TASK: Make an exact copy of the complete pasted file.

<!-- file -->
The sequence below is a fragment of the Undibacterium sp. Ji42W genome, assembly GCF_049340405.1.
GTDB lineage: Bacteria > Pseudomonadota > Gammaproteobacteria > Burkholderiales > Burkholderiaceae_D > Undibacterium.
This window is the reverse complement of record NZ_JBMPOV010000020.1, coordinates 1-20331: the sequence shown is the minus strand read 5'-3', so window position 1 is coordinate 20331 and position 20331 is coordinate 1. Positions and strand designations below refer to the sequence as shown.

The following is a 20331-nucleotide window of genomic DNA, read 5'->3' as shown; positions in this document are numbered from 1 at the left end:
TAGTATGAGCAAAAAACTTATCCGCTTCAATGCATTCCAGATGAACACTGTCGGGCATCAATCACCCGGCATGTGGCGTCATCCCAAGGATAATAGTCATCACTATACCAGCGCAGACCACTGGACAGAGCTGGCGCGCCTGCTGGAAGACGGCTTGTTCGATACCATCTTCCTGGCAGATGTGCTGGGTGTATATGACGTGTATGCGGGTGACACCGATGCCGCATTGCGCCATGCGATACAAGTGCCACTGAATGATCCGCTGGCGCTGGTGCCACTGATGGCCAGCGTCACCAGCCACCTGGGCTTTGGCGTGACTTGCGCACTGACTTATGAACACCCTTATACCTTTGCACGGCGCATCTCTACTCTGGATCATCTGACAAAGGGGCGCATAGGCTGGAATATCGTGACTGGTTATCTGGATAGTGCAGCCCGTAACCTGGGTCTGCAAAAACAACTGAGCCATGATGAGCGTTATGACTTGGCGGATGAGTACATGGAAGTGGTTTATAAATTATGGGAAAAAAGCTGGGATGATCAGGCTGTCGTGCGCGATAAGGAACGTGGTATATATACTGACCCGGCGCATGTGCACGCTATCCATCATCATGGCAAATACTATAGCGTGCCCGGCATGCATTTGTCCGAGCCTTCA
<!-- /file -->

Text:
The sequence below is a fragment of the Undibacterium sp. Ji42W genome, assembly GCF_049340405.1.
GTDB lineage: Bacteria > Pseudomonadota > Gammaproteobacteria > Burkholderiales > Burkholderiaceae_D > Undibacterium.
This window is the reverse complement of record NZ_JBMPOV010000020.1, coordinates 1-20331: the sequence shown is the minus strand read 5'-3', so window position 1 is coordinate 20331 and position 20331 is coordinate 1. Positions and strand designations below refer to the sequence as shown.

The following is a 20331-nucleotide window of genomic DNA, read 5'->3' as shown; positions in this document are numbered from 1 at the left end:
TAGTATGAGCAAAAAACTTATCCGCTTCAATGCATTCCAGATGAACACTGTCGGGCATCAATCACCCGGCATGTGGCGTCATCCCAAGGATAATAGTCATCACTATACCAGCGCAGACCACTGGACAGAGCTGGCGCGCCTGCTGGAAGACGGCTTGTTCGATACCATCTTCCTGGCAGATGTGCTGGGTGTATATGACGTGTATGCGGGTGACACCGATGCCGCATTGCGCCATGCGATACAAGTGCCACTGAATGATCCGCTGGCGCTGGTGCCACTGATGGCCAGCGTCACCAGCCACCTGGGCTTTGGCGTGACTTGCGCACTGACTTATGAACACCCTTATACCTTTGCACGGCGCATCTCTACTCTGGATCATCTGACAAAGGGGCGCATAGGCTGGAATATCGTGACTGGTTATCTGGATAGTGCAGCCCGTAACCTGGGTCTGCAAAAACAACTGAGCCATGATGAGCGTTATGACTTGGCGGATGAGTACATGGAAGTGGTTTATAAATTATGGGAAAAAAGCTGGGATGATCAGGCTGTCGTGCGCGATAAGGAACGTGGTATATATACTGACCCGGCGCATGTGCACGCTATCCATCATCATGGCAAATACTATAGCGTGCCCGGCATGCATTTGTCCGAGCCTTCA